Man who held knife to friend's throat before starting fire in home remanded on bail
Published 04/06/2015 | 14:46
A man who held a knife to his friend's throat and threatened to kill him before starting a fire in his home has been remanded on bail pending sentence next October.
Derek Aylmer (39) also threatened to also take his own life during the six hour incident on Christmas night 2013.
He had been living in his friend, Gerard Sheridan's house at the time and has since returned to live there again.
Aylmer pleaded guilty at Dublin Circuit Criminal Court to criminal damage at the house in Walkinstown Road, Dublin. He has no previous convictions.
Mr Sheridan, an addiction counsellor, took the stand as a defence witness and told Caroline Biggs SC defending, that he understands that Aylmer suffers from depression.
He said, however, that he believes that the man is “even better today than he had been previous to the incident”.
Mr Sheridan assured Judge Martin Nolan that Aylmer has made amends for his behaviour and he feels safe living in the same house as him.
“I didn't see his intentions (that night) as being malicious. I felt he was lonely over Christmas. He had not visited anyone over Christmas. I had visited people that day and he may have resented me or have been jealous of me,” Mr Sheridan said.
“I felt it was more an internal thing. It was never seen before by me and has never been seen since. It was totally out of character,” the witness continued.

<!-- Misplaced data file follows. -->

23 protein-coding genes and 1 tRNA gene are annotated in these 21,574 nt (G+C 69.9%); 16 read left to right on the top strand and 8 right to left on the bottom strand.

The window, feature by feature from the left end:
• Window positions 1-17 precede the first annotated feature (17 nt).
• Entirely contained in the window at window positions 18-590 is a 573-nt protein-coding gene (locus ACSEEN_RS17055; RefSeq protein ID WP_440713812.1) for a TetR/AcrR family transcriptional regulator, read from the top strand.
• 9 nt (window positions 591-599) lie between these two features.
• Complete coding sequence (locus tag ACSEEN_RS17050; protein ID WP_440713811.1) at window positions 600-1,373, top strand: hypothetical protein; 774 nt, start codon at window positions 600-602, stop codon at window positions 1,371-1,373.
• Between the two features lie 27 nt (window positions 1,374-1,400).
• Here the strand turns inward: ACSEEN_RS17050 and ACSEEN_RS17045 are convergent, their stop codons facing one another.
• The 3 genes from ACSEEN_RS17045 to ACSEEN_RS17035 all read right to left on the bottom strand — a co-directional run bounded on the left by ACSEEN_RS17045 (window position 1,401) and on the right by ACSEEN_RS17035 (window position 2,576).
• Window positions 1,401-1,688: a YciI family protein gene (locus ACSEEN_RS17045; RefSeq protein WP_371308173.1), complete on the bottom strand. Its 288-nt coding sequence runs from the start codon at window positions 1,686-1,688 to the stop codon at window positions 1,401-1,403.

He told Judge Nolan that Aylmer has since become more aware of his depression, has engaged with the appropriate services and tends to look for help now rather than “internalising his depression” as he had been doing.
“Rather than a crisis situation arising, he is more aware now of when he is unwell and looks for help,” Mr Sheridan told the court before he agreed with Ms Biggs that Aylmer is on the waiting list for an alcohol awareness programme.
Mr Sheridan told Judge Nolan that he has “faith” in the man's recovery and he believed that time Aylmer spent in prison on remand awaiting sentence was “a short, sharp shock” for him.
He said the man now spends his time maintaining the house and helping him to re-decorate it from the damage the fire caused.
Judge Nolan adjourned the case to October to allow for Aylmer to be assessed for suitability for community service.
He described Mr Sheridan's evidence as “very helpful and very forgiving” and said the man had convinced him not to imprison Aylmer.